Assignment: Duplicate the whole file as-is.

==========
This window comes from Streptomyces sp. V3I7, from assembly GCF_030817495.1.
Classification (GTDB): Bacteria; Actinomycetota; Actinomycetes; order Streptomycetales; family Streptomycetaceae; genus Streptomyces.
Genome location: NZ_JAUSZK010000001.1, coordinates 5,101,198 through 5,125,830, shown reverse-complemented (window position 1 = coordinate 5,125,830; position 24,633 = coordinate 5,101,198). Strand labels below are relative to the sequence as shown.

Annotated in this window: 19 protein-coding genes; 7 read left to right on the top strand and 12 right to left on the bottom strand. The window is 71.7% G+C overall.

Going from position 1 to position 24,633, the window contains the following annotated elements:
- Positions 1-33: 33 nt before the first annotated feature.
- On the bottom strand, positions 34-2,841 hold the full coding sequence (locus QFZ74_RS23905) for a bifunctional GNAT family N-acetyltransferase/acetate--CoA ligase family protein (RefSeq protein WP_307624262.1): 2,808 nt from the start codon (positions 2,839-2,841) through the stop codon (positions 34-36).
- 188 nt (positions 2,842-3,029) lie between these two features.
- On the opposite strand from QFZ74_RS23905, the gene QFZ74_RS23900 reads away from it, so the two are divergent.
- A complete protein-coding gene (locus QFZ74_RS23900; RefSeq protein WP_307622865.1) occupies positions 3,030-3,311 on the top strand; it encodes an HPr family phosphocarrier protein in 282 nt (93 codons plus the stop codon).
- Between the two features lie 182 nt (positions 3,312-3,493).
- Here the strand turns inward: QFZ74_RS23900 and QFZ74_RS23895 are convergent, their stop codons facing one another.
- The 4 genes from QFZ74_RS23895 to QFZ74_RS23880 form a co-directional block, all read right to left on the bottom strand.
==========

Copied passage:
This window comes from Streptomyces sp. V3I7, from assembly GCF_030817495.1.
Classification (GTDB): Bacteria; Actinomycetota; Actinomycetes; order Streptomycetales; family Streptomycetaceae; genus Streptomyces.
Genome location: NZ_JAUSZK010000001.1, coordinates 5,101,198 through 5,125,830, shown reverse-complemented (window position 1 = coordinate 5,125,830; position 24,633 = coordinate 5,101,198). Strand labels below are relative to the sequence as shown.

Annotated in this window: 19 protein-coding genes; 7 read left to right on the top strand and 12 right to left on the bottom strand. The window is 71.7% G+C overall.

Going from position 1 to position 24,633, the window contains the following annotated elements:
- Positions 1-33: 33 nt before the first annotated feature.
- On the bottom strand, positions 34-2,841 hold the full coding sequence (locus QFZ74_RS23905) for a bifunctional GNAT family N-acetyltransferase/acetate--CoA ligase family protein (RefSeq protein WP_307624262.1): 2,808 nt from the start codon (positions 2,839-2,841) through the stop codon (positions 34-36).
- 188 nt (positions 2,842-3,029) lie between these two features.
- On the opposite strand from QFZ74_RS23905, the gene QFZ74_RS23900 reads away from it, so the two are divergent.
- A complete protein-coding gene (locus QFZ74_RS23900; RefSeq protein WP_307622865.1) occupies positions 3,030-3,311 on the top strand; it encodes an HPr family phosphocarrier protein in 282 nt (93 codons plus the stop codon).
- Between the two features lie 182 nt (positions 3,312-3,493).
- Here the strand turns inward: QFZ74_RS23900 and QFZ74_RS23895 are convergent, their stop codons facing one another.
- The 4 genes from QFZ74_RS23895 to QFZ74_RS23880 form a co-directional block, all read right to left on the bottom strand.